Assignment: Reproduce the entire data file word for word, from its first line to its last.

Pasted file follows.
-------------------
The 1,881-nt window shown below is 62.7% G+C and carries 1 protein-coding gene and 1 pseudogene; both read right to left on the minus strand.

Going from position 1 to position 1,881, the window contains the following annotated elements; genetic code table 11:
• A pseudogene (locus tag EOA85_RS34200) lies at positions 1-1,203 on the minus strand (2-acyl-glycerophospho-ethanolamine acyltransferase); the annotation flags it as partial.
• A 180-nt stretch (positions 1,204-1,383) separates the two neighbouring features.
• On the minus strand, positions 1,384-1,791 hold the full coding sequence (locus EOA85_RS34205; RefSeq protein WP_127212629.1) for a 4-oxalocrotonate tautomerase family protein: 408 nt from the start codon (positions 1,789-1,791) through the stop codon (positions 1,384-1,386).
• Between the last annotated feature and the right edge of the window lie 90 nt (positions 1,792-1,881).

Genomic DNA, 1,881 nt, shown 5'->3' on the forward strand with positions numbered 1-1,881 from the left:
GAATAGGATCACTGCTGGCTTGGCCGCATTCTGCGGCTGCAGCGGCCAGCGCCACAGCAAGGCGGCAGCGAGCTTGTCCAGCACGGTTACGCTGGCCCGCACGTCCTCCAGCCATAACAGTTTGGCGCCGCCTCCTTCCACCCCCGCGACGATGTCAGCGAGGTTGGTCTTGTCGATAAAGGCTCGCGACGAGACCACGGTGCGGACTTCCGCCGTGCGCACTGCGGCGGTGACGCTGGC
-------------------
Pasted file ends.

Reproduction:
The 1,881-nt window shown below is 62.7% G+C and carries 1 protein-coding gene and 1 pseudogene; both read right to left on the minus strand.

Going from position 1 to position 1,881, the window contains the following annotated elements; genetic code table 11:
• A pseudogene (locus tag EOA85_RS34200) lies at positions 1-1,203 on the minus strand (2-acyl-glycerophospho-ethanolamine acyltransferase); the annotation flags it as partial.
• A 180-nt stretch (positions 1,204-1,383) separates the two neighbouring features.
• On the minus strand, positions 1,384-1,791 hold the full coding sequence (locus EOA85_RS34205; RefSeq protein WP_127212629.1) for a 4-oxalocrotonate tautomerase family protein: 408 nt from the start codon (positions 1,789-1,791) through the stop codon (positions 1,384-1,386).
• Between the last annotated feature and the right edge of the window lie 90 nt (positions 1,792-1,881).

Genomic DNA, 1,881 nt, shown 5'->3' on the forward strand with positions numbered 1-1,881 from the left:
GAATAGGATCACTGCTGGCTTGGCCGCATTCTGCGGCTGCAGCGGCCAGCGCCACAGCAAGGCGGCAGCGAGCTTGTCCAGCACGGTTACGCTGGCCCGCACGTCCTCCAGCCATAACAGTTTGGCGCCGCCTCCTTCCACCCCCGCGACGATGTCAGCGAGGTTGGTCTTGTCGATAAAGGCTCGCGACGAGACCACGGTGCGGACTTCCGCCGTGCGCACTGCGGCGGTGACGCTGGC